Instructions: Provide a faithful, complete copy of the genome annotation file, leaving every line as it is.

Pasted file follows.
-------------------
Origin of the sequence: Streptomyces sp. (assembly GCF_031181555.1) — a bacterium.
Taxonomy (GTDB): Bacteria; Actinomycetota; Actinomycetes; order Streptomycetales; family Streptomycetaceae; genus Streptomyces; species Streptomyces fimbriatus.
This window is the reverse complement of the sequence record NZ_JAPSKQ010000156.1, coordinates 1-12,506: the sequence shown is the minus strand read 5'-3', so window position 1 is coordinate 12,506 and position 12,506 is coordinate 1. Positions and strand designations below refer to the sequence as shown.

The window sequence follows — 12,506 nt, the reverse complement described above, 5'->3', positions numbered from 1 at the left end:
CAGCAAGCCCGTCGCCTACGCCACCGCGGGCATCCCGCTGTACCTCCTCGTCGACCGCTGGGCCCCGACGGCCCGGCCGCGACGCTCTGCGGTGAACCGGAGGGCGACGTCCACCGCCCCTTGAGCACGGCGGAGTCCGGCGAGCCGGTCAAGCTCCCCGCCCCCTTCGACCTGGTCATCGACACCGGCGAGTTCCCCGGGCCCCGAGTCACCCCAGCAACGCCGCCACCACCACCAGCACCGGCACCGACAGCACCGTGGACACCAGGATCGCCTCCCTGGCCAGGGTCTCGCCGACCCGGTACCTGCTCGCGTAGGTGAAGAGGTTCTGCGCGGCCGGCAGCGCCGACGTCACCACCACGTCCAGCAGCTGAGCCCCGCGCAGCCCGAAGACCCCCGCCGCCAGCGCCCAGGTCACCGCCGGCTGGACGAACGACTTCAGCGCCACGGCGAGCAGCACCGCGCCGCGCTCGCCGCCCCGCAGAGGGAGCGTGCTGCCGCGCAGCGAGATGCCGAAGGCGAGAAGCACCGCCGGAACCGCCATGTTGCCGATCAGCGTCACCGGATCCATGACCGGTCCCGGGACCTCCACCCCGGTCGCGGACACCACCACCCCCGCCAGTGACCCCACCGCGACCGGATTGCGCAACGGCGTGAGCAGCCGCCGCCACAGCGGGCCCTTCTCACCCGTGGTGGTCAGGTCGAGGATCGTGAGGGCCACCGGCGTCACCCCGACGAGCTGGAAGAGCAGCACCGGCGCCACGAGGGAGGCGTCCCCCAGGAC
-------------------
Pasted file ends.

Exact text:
Origin of the sequence: Streptomyces sp. (assembly GCF_031181555.1) — a bacterium.
Taxonomy (GTDB): Bacteria; Actinomycetota; Actinomycetes; order Streptomycetales; family Streptomycetaceae; genus Streptomyces; species Streptomyces fimbriatus.
This window is the reverse complement of the sequence record NZ_JAPSKQ010000156.1, coordinates 1-12,506: the sequence shown is the minus strand read 5'-3', so window position 1 is coordinate 12,506 and position 12,506 is coordinate 1. Positions and strand designations below refer to the sequence as shown.

The window sequence follows — 12,506 nt, the reverse complement described above, 5'->3', positions numbered from 1 at the left end:
CAGCAAGCCCGTCGCCTACGCCACCGCGGGCATCCCGCTGTACCTCCTCGTCGACCGCTGGGCCCCGACGGCCCGGCCGCGACGCTCTGCGGTGAACCGGAGGGCGACGTCCACCGCCCCTTGAGCACGGCGGAGTCCGGCGAGCCGGTCAAGCTCCCCGCCCCCTTCGACCTGGTCATCGACACCGGCGAGTTCCCCGGGCCCCGAGTCACCCCAGCAACGCCGCCACCACCACCAGCACCGGCACCGACAGCACCGTGGACACCAGGATCGCCTCCCTGGCCAGGGTCTCGCCGACCCGGTACCTGCTCGCGTAGGTGAAGAGGTTCTGCGCGGCCGGCAGCGCCGACGTCACCACCACGTCCAGCAGCTGAGCCCCGCGCAGCCCGAAGACCCCCGCCGCCAGCGCCCAGGTCACCGCCGGCTGGACGAACGACTTCAGCGCCACGGCGAGCAGCACCGCGCCGCGCTCGCCGCCCCGCAGAGGGAGCGTGCTGCCGCGCAGCGAGATGCCGAAGGCGAGAAGCACCGCCGGAACCGCCATGTTGCCGATCAGCGTCACCGGATCCATGACCGGTCCCGGGACCTCCACCCCGGTCGCGGACACCACCACCCCCGCCAGTGACCCCACCGCGACCGGATTGCGCAACGGCGTGAGCAGCCGCCGCCACAGCGGGCCCTTCTCACCCGTGGTGGTCAGGTCGAGGATCGTGAGGGCCACCGGCGTCACCCCGACGAGCTGGAAGAGCAGCACCGGCGCCACGAGGGAGGCGTCCCCCAGGAC